“Using a long-term composite strategy with data from 2003 to 2021 has mitigated this impact to some extent,” said Hu. “The long-term composite allows each pixel to be sampled at different view angles during Aqua overpasses. The long-term average allows us to use measurements of each location with different angles of observations, which decreases the chance of a large angular influence on our results.”

Uejio, Hu, and the rest of the HAQAST Environmental Justice Tiger Team performed the analysis in just a matter of months. After pairing the MODIS, census, and health data, the researchers found that, along with the 8% death rate, people who are poorer, primarily work outside, and who live in trailer parks or in areas that have the highest temperatures are most at risk of summer heat-related illness. 

The county is now using the data along with information from community surveys, workshops, and other sources to create a Heat Action Plan designed to improve infrastructure, emergency response, and communication to protect citizens during extreme heat events.

“Miami-Dade County is already implementing its plan in 15 jurisdictions with the highest heat related illnesses,” said Uejio. “For example, they’re aligning the extreme heat and hurricane seasons and communications together, training emergency response teams to address extreme heat, installing more air conditioning in public housing, planting more trees, and working with the local weather service to lower heat advisory and warning thresholds.”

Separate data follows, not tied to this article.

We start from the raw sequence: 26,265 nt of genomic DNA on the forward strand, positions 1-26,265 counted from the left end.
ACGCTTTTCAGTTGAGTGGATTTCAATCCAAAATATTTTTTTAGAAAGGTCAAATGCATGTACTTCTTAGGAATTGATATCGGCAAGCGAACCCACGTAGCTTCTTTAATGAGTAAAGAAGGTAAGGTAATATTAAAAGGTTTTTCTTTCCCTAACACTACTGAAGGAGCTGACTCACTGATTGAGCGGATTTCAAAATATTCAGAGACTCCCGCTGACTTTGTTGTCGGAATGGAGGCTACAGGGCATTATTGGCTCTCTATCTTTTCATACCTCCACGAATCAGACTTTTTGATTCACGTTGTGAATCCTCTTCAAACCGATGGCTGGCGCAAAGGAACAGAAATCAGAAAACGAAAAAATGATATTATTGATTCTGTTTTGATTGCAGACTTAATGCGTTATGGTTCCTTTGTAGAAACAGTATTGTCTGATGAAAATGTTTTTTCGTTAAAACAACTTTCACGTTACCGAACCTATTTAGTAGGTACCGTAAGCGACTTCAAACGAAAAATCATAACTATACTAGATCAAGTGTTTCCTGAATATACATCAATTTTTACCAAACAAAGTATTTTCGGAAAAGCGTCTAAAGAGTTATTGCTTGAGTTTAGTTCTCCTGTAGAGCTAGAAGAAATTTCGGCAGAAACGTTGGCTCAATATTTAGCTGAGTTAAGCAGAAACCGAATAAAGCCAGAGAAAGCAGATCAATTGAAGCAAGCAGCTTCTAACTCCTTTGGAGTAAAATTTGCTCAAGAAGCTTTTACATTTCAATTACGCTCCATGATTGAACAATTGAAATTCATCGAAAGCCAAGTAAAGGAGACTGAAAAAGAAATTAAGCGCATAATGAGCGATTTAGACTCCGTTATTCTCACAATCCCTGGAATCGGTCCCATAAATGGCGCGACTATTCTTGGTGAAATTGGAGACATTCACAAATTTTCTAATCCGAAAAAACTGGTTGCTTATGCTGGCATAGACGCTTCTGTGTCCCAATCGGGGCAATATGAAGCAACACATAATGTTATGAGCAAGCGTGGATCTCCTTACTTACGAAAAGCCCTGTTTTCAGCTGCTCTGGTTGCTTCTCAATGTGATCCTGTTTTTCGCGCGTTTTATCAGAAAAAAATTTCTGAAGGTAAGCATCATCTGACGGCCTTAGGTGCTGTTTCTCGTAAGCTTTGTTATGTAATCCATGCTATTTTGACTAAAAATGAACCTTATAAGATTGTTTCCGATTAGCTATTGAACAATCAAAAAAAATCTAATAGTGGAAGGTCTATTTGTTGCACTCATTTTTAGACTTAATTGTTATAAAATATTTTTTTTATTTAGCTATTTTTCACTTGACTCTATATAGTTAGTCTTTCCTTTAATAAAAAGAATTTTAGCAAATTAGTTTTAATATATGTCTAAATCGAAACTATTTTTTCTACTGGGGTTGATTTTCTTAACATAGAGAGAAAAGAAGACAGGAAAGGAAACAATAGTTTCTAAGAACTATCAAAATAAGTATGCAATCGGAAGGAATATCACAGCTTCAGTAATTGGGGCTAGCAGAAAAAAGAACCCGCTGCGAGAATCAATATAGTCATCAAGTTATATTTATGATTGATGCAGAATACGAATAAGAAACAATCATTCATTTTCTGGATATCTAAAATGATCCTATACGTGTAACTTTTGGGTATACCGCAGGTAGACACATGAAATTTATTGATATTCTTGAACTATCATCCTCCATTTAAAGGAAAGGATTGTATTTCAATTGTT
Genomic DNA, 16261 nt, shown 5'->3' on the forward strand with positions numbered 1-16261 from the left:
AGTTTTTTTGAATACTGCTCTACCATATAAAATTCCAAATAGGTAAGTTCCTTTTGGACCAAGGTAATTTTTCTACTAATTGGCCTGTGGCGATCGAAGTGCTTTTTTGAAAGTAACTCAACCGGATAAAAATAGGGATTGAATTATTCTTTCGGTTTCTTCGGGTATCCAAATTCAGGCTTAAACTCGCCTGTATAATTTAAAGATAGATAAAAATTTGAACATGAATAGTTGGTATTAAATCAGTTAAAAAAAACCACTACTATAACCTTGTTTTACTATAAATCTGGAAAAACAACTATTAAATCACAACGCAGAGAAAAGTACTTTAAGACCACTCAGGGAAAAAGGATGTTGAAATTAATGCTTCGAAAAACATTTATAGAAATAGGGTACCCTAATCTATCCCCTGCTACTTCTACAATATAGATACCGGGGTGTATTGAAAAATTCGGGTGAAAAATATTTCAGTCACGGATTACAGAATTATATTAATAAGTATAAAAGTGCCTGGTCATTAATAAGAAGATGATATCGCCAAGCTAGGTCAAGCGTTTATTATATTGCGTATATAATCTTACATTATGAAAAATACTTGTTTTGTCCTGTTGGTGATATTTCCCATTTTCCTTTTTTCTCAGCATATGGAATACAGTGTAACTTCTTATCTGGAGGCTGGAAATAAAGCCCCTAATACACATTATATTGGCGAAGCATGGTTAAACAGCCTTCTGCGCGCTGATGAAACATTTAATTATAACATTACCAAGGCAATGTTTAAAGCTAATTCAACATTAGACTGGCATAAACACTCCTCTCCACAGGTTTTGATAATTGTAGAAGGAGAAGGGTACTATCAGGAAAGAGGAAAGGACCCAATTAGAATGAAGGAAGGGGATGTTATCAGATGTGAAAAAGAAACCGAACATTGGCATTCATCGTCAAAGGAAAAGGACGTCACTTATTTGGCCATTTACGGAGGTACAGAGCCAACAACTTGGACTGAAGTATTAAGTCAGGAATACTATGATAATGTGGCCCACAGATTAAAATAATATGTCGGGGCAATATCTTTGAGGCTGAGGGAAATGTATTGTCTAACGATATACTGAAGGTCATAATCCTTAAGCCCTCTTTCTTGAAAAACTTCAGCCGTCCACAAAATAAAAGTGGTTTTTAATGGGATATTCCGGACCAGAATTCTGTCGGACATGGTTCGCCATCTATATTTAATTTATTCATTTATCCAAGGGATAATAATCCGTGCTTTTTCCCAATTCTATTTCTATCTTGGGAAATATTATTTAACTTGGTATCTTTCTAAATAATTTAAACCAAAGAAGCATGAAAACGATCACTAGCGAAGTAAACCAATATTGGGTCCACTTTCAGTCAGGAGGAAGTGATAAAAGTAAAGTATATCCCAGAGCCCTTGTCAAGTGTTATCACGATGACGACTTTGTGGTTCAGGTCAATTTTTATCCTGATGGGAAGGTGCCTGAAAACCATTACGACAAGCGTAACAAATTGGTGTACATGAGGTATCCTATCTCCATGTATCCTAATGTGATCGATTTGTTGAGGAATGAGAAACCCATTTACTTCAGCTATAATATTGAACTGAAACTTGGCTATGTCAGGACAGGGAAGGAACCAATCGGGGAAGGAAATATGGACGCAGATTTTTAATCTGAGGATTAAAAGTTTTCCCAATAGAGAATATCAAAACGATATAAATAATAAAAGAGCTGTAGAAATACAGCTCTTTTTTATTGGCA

With this project, Miami-Dade County, Uejio, the HAQAST Environmental Justice Team, and NASA are working together to ensure that the people in South Florida who feel the heat the most won’t suffer the worst of its effects. In part through the support of funding from the agency’s Earth Science Division and unrestricted MODIS data provided by ESDS, the researchers now have a detailed understanding of how hot the warmest areas get and the populations of people who live and work in it. In the best use of science, the county is now turning the research results into policies, actions, and plans that help its residents to safely live in extreme, life-threatening heat.